New Jersey is the first state to adopt a rule that sets a maximum contaminant level in drinking water for the hazardous chemical compound PFNA and requires all water companies to test for it.
Department of Environmental Protection spokesman Larry Hajna says the testing is mandatory starting in January and water companies will have to install a filtration system to remove PFNA if levels exceed 13 parts per trillion.
“PFNA to the best of our knowledge is primary focused in a regional area of the state along the Delaware River where there was some past industrial uses. About a dozen or systems have been impacted and they’ve taken steps in the past to address this.”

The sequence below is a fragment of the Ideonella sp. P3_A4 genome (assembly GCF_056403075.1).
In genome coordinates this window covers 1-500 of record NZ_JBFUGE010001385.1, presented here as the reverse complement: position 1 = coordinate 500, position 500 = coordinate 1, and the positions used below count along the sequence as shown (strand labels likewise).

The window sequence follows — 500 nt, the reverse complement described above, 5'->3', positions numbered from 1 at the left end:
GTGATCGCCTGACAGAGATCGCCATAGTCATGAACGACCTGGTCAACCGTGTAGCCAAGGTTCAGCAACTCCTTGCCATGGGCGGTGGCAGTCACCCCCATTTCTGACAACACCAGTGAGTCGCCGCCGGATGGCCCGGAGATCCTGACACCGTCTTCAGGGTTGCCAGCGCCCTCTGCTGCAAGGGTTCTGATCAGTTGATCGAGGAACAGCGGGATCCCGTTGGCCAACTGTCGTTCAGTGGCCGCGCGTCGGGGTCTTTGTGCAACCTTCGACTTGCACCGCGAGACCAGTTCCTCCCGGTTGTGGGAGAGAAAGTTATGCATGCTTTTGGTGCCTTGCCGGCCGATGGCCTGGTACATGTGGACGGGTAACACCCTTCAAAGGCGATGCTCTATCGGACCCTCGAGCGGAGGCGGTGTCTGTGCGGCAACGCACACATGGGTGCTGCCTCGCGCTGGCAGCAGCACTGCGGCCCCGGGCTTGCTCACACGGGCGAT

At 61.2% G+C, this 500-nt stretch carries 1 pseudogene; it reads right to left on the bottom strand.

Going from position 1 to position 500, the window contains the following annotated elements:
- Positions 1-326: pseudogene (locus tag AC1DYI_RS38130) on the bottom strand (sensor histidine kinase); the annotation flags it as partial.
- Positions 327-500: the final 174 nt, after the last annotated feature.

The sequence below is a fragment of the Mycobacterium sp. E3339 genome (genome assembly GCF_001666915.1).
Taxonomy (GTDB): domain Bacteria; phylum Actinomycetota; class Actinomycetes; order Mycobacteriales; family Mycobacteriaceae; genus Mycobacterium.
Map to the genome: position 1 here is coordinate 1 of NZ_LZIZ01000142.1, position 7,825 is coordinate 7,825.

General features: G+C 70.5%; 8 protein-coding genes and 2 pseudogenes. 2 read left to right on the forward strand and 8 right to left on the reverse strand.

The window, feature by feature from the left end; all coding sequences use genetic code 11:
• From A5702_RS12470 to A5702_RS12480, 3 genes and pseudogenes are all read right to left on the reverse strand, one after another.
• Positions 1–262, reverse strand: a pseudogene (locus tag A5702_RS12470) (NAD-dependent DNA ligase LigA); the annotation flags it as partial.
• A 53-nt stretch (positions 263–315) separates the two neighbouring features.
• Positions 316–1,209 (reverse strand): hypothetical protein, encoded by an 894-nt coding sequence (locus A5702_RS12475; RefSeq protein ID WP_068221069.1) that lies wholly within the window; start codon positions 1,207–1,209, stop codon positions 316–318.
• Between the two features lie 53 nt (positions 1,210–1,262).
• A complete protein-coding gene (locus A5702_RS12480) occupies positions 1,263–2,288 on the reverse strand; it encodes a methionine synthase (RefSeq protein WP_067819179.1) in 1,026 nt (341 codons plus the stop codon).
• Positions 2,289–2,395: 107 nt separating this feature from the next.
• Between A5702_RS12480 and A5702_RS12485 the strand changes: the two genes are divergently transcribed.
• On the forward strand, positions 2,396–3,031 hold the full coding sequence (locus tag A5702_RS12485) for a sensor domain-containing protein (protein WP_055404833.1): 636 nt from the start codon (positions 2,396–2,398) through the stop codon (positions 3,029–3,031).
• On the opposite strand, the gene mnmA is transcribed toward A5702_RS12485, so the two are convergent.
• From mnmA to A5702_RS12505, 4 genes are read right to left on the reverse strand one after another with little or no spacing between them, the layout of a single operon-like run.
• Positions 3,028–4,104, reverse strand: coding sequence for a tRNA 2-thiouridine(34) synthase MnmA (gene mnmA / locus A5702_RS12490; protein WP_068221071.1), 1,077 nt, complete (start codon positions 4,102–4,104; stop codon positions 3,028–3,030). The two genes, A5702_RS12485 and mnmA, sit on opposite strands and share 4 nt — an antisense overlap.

New Jersey Sierra Club director Jeff Tittel says the new rule is significant.
“By setting the standard and requiring all the water companies to be testing for it, we may find other areas of the state where people have been drinking water contaminated with this product for a long time and now they’ll have to take action too.”
Tittel says PFNA can cause liver and immune system problems and affect the growth of children and unborn babies.
The Department of Environmental Protection is working on establishing standards for other chemical compounds that may be more prevalent in drinking water.